A West Philadelphia community is grieving today after a family of four was killed in the city’s third fatal fire in six days.
“There’s not one person on this block that’s not hurt,” longtime resident Marlyn Davis said. “The family’s been around for years. We’re all family here. It’s like a bad dream – I’m still waiting for somebody to wake me up.”
Mourners poured onto the sidewalks of the 5200 block of Chancellor Street as workers boarded up the row home’s windows. Inside, piles of children’s toys still laid against the blackened walls amid the charred rubble.
Neighbors identified the victims as Jayden and Cynsere McClendon, aged two and four, and their grandfather, retired U.S. postal worker Charles McClendon, 79. All three died at area hospitals. The body of the children’s mother, Rishya Jenkins, 23, was found inside the home.
They said that police had to restrain 25-year-old Anthony McClendon, who returned from working a night shift shortly after the fire broke out around 4:45 a.m. to find his home engulfed in flames and his family trapped inside. “He kept trying to go inside the house and get his family, but it was too bad and he couldn’t do anything,” Roschelle Fogle said.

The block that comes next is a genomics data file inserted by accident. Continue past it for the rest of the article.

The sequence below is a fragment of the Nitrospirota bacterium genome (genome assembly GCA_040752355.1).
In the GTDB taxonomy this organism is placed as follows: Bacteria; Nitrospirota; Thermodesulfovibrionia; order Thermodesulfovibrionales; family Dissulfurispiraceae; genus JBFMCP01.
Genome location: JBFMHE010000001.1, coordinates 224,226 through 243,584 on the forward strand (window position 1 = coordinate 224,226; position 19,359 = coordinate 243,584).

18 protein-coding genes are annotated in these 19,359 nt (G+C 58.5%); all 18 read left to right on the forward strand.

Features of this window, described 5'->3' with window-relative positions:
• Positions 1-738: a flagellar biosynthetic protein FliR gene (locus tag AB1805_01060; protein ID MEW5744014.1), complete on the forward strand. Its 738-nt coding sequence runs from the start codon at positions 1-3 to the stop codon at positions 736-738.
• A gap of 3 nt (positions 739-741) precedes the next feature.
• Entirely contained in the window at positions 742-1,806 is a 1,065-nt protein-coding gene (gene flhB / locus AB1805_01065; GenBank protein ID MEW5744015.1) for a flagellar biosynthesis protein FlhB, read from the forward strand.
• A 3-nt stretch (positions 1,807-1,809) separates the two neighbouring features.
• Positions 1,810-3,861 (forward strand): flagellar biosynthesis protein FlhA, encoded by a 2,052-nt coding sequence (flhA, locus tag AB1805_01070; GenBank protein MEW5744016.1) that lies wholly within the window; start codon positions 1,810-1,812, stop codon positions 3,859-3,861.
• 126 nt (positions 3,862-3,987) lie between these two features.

“He’s the only survivor and he’s going to need a whole lot of support,” Davis said, looking around at the crowd gathered to share their sorrow and pay their respects. She said that McClendon’s two brothers also died suddenly. “Now it’s his fiancee, his father and his two kids – they were all he had left, besides his mother. He’s going to need this.”
“But they’re all alright now because God is holding their hands and they’re on their way to heaven.”
Fire Commissioner Lloyd Ayers said this morning that there were no working smoke detectors in the residence. The deaths brought the number of fire fatalities to 16 in the first four months of 2012, including the two firefighters killed in a Kensington warehouse blaze last week, compared to 32 in the entire year of 2011.
Fogle said that she took one lesson away from the recent tragedies. “Smoke detectors do save lives,” she said. “Make sure everybody gets them and the batteries are fresh.”